Oxidative metabolism in mitochondria regulates cellular differentiation and gene expression through intermediary metabolites and reactive oxygen species. Its role in kidney development and pathogenesis is not completely understood. Here we inactivated ubiquinone-binding protein QPC, a subunit of mitochondrial complex III, in two types of kidney progenitor cells to investigate the role of mitochondrial electron transport in kidney homeostasis. Inactivation of QPC in sine oculis-related homeobox 2 (SIX2)-expressing cap mesenchyme progenitors, which give rise to podocytes and all nephron segments except collecting ducts, resulted in perinatal death from severe kidney dysplasia. This was characterized by decreased proliferation of SIX2 progenitors and their failure to differentiate into kidney epithelium. QPC inactivation in cap mesenchyme progenitors induced activating transcription factor 4-mediated nutritional stress responses and was associated with a reduction in kidney tricarboxylic acid cycle metabolites and amino acid levels, which negatively impacted purine and pyrimidine synthesis. In contrast, QPC inactivation in ureteric tree epithelial cells, which give rise to the kidney collecting system, did not inhibit ureteric differentiation, and resulted in the development of functional kidneys that were smaller in size. Thus, our data demonstrate that mitochondrial oxidative metabolism is critical for the formation of cap mesenchyme-derived nephron segments but dispensable for formation of the kidney collecting system. Hence, our studies reveal compartment-specific needs for metabolic reprogramming during kidney development.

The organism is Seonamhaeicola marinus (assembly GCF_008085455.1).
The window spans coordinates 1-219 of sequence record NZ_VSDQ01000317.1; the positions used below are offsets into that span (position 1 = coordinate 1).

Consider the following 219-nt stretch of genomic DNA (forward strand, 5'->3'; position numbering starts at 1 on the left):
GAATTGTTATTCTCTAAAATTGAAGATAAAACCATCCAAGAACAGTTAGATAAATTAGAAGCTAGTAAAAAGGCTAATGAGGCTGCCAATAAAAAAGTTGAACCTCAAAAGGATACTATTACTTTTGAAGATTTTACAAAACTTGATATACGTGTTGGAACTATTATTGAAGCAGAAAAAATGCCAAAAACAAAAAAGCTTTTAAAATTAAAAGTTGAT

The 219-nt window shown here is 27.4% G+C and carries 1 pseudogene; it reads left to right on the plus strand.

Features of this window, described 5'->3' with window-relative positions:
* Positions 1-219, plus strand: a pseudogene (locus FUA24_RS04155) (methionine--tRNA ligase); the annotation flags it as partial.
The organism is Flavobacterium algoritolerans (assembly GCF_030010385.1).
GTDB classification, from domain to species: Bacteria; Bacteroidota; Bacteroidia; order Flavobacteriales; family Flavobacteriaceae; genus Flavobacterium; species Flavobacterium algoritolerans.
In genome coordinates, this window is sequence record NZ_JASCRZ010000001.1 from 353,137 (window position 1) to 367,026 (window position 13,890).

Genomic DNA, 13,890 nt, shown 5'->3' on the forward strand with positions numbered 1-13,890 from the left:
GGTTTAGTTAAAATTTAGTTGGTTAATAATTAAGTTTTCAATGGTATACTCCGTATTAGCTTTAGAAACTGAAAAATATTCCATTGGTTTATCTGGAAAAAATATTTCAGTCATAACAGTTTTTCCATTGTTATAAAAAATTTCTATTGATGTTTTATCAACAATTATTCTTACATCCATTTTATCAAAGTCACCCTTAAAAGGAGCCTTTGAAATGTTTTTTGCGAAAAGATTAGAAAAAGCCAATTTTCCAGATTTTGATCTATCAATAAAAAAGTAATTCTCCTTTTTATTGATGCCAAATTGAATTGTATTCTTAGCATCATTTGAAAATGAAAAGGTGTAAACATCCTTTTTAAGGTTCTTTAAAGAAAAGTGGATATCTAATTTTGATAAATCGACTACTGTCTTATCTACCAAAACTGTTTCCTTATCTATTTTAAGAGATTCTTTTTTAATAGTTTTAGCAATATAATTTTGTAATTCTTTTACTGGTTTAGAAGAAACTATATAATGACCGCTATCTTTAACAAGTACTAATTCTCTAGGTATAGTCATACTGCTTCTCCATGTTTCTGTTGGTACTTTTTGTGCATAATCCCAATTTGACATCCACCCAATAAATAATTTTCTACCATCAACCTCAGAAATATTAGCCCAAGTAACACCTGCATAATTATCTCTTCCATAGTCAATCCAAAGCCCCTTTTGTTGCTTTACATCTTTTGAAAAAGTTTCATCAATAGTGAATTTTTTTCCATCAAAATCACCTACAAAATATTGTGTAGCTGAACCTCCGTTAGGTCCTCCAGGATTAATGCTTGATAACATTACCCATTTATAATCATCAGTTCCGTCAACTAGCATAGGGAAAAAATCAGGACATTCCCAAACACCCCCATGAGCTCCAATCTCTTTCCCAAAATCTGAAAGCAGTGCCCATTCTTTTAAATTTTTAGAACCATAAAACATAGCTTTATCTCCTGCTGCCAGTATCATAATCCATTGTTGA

Keywords: TCA cycle; amino acids; kidney development; mitochondria; mitochondrial complex III; mitochondrial electron transport chain.
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